Album Review: Disco Lizards // Ride Ride Ride

I’ll admit when I read the name ‘Disco Lizards’ I immediately imagined an iguana dancing to ‘Saturday Night Fever’ beneath a glittering disco ball. I’m sure iguanas are honoured to be associated with the trio, but their unique sound is more Dodgy meets Whitesnake than The Bee Gees. From ‘Come On’ in 2019 to ‘Ride Ride Ride’ in 2020, Disco Lizards have kept bopping your head for over a year. Now they have something even more exciting than mere single releases. In one fell swoop you can listen to all their singles, plus a few new ones, in the debut album Ride Ride Ride.



Hailing from London, Hackney to be precise, Disco Lizards are dragging yesteryear’s rock into the 21st century with a bit of an indie-rock edge – this is more than evident in Ride Ride Ride. While the trio’s sound is distinctive in the contemporary rock music scene, it is the combination of different styles within one album that showcases Disco Lizard’s innovativeness.

Opening with high-paced, enthusiastic tracks like ‘Come On’, ‘I Heard You Crying’ and ‘Ride Ride Ride’, the UK-based group instantly introduces you to their 60s/70s rock-influenced sound. With catchy choruses, mind-blowing instrumentation and a general buoyancy, they have you hooked from the start.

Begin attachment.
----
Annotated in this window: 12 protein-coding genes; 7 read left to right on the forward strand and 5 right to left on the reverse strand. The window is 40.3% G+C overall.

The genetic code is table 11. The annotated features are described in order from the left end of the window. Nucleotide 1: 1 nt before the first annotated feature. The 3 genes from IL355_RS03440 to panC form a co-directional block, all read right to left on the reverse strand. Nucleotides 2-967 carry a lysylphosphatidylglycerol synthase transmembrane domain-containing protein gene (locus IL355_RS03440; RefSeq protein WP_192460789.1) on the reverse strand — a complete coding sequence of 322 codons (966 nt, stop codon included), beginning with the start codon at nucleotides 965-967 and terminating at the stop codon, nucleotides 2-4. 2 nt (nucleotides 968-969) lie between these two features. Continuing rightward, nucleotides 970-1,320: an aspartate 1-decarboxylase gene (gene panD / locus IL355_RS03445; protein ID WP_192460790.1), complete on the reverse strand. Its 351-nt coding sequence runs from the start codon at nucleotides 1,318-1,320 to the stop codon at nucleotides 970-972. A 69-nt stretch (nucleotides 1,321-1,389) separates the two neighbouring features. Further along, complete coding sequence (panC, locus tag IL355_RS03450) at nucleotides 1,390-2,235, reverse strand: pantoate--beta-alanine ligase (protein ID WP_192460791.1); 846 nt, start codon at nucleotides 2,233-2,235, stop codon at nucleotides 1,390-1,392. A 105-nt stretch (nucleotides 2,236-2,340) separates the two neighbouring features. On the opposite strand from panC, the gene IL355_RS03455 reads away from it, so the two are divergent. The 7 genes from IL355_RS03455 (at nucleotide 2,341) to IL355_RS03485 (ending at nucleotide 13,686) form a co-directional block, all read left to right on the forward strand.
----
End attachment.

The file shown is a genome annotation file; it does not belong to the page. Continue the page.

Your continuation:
A cleverly arranged album, Ride Ride Ride illustrates the versatility of Disco Lizards with effortless transitions from energetic rock and roll to slower, more sentimental ballads (sort of). The constant throughout the musical journey into which you are practically shoved is the depth of the content. Grittiness and raw honesty are evident in all the tracks using bold vocals, pounding drums and forceful guitars. Of course, you aren’t travelling exclusively on turbulent waves of rock as there is a psychedelic shift in ‘Magic Pill’ and ‘The Doctor’ illustrating the group’s eclecticism.

While I enjoy all ten tracks, I think my favourite is ‘Blue Ticks’. The prominence of Liam Gallagher-esque vocals atop an acoustic guitar proffers a raw, honest end to the album. Yet, it is the simplicity of the track which makes it more heartbreaking delicately exposing Disco Lizards’ fragility.

Not necessarily a concept album, but more a poignant diary of someone’s life, Ride Ride Ride is riddled with obsession, addiction, vulnerability, confusion, dejection and disillusionment. Can it get more real?

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